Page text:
εἰ (conj) "If" is from ei, which is the particle used to express conditions "if" (implying nothing about its fulfillment) or indirect questions, "whether." It also means "if ever", "in case," and "whenever." It is combined with various conjunctions to create derivative conditions.

οὖν (partic) "Then" is from oun, which means "certainly", "in fact", "really", "in fact," "so" and "then" (continuing a narrative), and "then" and "therefore."

ὑμεῖς (pron 2nd pl nom ) "You" is from humeis, which are the singular nominative form of the second person, "you."

πονηροὶ (adj pl masc nom ) "Evil" is from poneros, which we discuss extensively in this page. In a moral sense, it means "worthless", "base," and "cowardly."

ὑπάρχοντες  [uncommon](part pl pres act masc nom) "Being" is from hyparcho, which means to "begin", "take the initiative", "to be the beginning", "to be already in existence", "to be laid down", "to be taken for granted", "belong to", "fall to one", "accrue",  of persons, "to be devoted to one",  "existing circumstances", "present advantages", and "the fact is that".  

οἴδατε (2nd pl perf ind act) "Know" is from oida which is a form of eidon which means "to see", "to examine", "to perceive", "to behold", "to know how to do", "to see with the mind's eye," and "to know."

δόματα (noun pl neut acc ) "Gifts" is from doma, which means "gift" and "payment."

ἀγαθὰ (adj pl neut acc) "Good" is from agathos which means "good" and, when applied to people, "well-born", "gentle", "brave," and "capable." When applied to things, it means "serviceable", "morally good," and "beneficial." Agathos is not the usual term translated as "good," in the Gospels, which is kalos, meaning "beautiful."

διδόναι (pres inf act) "To give" is from didomi, which means "to give", "to grant", "to hand over", "appoint", "establish," and "to describe."

τοῖς τέκνοις (noun pl neut dat ) "Children" is from teknon, which means "that which is born", "child," and "the young."

ὑμῶν, (pron 2nd pl gen) "Your" is from humon, which are the plural forms of su the pronoun of the second person, "you."

πόσῳ (adj sg neut dat) "How much" is from posos, which means "of what quantity," [in distance] "how far." [of number] how far," [of time] "how long," [of value] "how much", "how great", "how many," and "how much."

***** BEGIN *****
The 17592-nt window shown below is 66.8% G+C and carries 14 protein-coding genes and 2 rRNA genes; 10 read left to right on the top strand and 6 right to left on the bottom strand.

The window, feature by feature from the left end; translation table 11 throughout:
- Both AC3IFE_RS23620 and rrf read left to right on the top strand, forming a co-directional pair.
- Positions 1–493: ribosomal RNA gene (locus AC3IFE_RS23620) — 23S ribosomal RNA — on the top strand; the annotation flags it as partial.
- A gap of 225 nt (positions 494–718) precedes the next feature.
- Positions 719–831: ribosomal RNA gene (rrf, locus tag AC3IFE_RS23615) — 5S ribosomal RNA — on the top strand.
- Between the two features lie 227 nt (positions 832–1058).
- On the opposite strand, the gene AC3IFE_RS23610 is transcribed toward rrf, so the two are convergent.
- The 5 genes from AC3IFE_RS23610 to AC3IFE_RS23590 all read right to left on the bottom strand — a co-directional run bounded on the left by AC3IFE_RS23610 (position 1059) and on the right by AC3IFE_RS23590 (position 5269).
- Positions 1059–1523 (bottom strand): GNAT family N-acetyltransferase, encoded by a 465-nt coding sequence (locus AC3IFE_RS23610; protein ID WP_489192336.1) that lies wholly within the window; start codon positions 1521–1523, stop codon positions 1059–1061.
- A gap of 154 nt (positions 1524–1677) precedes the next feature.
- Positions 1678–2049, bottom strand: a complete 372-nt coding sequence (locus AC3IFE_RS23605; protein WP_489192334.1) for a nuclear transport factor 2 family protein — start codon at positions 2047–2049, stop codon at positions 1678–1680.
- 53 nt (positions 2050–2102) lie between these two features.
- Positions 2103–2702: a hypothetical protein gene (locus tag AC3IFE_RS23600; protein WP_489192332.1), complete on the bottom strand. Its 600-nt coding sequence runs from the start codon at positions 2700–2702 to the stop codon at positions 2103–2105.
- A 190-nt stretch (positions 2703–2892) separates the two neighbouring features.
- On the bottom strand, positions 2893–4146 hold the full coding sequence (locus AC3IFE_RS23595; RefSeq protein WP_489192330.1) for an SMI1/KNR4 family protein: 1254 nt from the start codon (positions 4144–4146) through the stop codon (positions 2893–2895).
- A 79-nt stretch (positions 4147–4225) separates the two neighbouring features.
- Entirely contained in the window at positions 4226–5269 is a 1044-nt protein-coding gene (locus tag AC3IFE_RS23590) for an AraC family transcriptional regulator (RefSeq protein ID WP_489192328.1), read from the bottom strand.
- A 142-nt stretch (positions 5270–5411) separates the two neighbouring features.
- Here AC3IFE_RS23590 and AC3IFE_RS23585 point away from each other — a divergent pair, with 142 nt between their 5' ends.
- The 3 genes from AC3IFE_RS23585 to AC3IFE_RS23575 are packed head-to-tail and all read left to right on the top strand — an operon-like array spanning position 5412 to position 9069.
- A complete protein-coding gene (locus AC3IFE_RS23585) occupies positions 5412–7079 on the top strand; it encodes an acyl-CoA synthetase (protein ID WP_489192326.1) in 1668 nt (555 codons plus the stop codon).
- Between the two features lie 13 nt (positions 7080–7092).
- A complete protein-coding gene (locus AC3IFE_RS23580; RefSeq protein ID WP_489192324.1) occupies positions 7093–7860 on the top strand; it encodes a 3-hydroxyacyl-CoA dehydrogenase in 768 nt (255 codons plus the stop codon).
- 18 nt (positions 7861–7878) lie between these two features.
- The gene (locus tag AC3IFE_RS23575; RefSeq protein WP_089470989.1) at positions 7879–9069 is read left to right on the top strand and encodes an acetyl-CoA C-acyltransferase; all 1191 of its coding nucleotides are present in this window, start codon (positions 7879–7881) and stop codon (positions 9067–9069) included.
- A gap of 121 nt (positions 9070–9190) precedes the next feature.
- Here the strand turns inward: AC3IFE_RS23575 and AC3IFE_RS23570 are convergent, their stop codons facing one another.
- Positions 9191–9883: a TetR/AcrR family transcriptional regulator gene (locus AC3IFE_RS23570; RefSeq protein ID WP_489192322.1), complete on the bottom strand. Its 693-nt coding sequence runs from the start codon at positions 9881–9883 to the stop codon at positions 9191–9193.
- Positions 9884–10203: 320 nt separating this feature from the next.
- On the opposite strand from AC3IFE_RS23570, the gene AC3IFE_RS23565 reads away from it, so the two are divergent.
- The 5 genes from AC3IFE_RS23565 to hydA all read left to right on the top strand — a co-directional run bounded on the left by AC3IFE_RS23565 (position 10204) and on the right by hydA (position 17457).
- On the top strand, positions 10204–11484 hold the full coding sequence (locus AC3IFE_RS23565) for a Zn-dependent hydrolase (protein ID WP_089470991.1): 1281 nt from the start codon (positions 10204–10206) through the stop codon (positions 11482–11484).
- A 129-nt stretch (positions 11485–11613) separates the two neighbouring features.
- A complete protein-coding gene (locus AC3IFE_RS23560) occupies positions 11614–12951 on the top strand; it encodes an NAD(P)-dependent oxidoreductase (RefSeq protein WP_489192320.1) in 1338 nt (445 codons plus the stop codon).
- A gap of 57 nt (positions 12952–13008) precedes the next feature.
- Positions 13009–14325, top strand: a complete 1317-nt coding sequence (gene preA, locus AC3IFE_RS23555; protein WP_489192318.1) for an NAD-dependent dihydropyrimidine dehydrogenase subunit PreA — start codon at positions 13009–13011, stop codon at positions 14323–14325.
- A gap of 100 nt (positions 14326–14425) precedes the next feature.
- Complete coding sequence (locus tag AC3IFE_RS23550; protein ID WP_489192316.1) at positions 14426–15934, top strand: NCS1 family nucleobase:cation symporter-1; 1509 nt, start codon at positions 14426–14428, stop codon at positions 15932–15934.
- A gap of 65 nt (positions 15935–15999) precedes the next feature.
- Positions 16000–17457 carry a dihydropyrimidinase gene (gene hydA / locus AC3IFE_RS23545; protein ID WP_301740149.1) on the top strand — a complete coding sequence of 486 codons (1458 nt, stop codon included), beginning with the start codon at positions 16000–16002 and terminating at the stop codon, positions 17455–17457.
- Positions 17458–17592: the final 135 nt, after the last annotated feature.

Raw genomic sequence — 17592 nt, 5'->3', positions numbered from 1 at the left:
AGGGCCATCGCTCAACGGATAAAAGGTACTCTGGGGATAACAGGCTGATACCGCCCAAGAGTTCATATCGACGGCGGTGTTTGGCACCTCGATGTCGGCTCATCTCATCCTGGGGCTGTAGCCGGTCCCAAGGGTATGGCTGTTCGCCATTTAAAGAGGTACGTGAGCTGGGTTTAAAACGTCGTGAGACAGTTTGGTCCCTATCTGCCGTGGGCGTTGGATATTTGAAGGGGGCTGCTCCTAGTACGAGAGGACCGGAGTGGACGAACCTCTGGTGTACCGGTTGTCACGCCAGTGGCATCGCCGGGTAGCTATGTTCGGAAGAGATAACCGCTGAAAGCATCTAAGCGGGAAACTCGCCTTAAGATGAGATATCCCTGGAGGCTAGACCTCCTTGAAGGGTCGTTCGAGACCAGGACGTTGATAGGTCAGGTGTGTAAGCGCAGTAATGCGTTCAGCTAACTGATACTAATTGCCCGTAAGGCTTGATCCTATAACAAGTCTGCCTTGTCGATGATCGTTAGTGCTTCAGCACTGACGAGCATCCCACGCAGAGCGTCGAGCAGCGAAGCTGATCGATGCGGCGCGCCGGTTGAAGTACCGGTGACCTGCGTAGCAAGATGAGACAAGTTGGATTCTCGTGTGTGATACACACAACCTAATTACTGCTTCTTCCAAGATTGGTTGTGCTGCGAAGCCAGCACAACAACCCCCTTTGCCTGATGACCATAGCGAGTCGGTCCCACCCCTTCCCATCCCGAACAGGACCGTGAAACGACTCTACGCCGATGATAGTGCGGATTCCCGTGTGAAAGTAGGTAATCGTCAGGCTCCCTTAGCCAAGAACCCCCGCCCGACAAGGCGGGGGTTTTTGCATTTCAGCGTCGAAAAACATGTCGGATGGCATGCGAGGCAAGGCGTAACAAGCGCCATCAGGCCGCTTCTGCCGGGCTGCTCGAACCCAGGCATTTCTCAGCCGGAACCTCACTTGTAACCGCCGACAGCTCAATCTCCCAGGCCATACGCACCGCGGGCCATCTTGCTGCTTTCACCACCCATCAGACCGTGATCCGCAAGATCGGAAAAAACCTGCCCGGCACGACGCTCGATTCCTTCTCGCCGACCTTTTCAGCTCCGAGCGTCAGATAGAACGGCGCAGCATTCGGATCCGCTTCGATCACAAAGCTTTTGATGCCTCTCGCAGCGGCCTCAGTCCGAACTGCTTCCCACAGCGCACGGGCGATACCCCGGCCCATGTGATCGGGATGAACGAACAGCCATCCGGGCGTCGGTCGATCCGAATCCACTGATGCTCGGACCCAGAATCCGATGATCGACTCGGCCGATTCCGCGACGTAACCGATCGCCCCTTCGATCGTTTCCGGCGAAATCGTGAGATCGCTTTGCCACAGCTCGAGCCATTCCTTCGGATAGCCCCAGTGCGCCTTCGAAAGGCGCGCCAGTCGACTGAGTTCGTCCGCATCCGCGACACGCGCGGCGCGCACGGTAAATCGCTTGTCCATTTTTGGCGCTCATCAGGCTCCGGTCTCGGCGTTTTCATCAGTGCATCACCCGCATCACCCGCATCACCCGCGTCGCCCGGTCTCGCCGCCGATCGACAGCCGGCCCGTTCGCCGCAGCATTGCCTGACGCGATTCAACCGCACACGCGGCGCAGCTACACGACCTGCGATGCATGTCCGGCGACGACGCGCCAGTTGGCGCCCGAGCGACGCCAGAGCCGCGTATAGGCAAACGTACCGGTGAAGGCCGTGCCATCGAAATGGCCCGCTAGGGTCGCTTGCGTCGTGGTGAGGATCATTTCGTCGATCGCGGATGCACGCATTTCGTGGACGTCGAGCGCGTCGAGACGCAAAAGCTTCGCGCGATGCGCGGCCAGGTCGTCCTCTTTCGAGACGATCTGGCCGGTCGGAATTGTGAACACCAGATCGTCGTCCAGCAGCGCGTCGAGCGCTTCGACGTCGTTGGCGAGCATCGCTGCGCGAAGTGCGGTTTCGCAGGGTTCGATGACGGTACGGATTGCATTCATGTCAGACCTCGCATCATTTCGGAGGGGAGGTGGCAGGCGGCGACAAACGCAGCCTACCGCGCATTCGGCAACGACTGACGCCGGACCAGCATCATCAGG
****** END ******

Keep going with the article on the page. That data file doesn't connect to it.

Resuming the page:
μᾶλλον (adv) "More" is from mallon, which is the comparative form of mala which means "very", "exceedingly", "more certainly", "especially," "more", "to a greater degree," and "rather."

 πατὴρ (noun sg masc nom) "Father" is from pater, which means "father", "grandfather", "author", "parent," and "forefathers."

ὑμῶν (pron 2nd pl gen) "Your" is from humon, which are the plural forms of su the pronoun of the second person, "you."

 [ὁ]  (article sg masc nom) "Which" is from hos, which means "this", "that", "he", "she", "which", "what", "who", "whosoever", "where", "for which reason," and many similar meanings. --

ἐξ (prep) Untranslated is ek, which means 1) [of motion] "out of", "from", "by", "away from;" 2) [of place] "beyond", "outside of", "beyond;" 3) [of succession] "after", "from;" 4) [of rest] "on", "in," 5) [of time] "since", "from", "at", "in;" 5) [of materials] "out of", "made from." 

οὐρανοῦ  (noun sg masc gen ) "Heavenly" is from ouranos, which means "heaven as in the vault of the sky", "heaven as the seat of the gods", "the sky", "the universe," and "the climate."

δώσει (3rd sg fut ind act) "Give" is from didomi, which means "to give", "to grant", "to hand over", "appoint", "establish," and "to describe."

πνεῦμα (noun sg neut acc) "Spirit" is pneuma, which means "blast", "wind", "breath", "the breath of life", "divine inspiration", "a spiritual or immaterial being," and "the spirit" of a man. --

ἅγιον (adj sg neut acc) "Holy" is hagios, which means "devoted to the gods", "pure", "holy," and on the negative side "accursed."

τοῖς αἰτοῦσιν (part pl pres act masc dat) "To them that ask" is from aiteo, which means "to ask", "to demand", "to beg", "to claim," and "to ask for one's own use."

αὐτόν. (adj sg masc acc) "Him" is from autos, which means "the same," and the reflexive pronouns, "myself", "yourself", "himself", "herself", "itself," or the oblique case of the pronouns, "him", "her," and "it." It also means "one's true self," that is, "the soul" as opposed to the body and "of one's own accord."

Related Verses: 

Feb 15 2018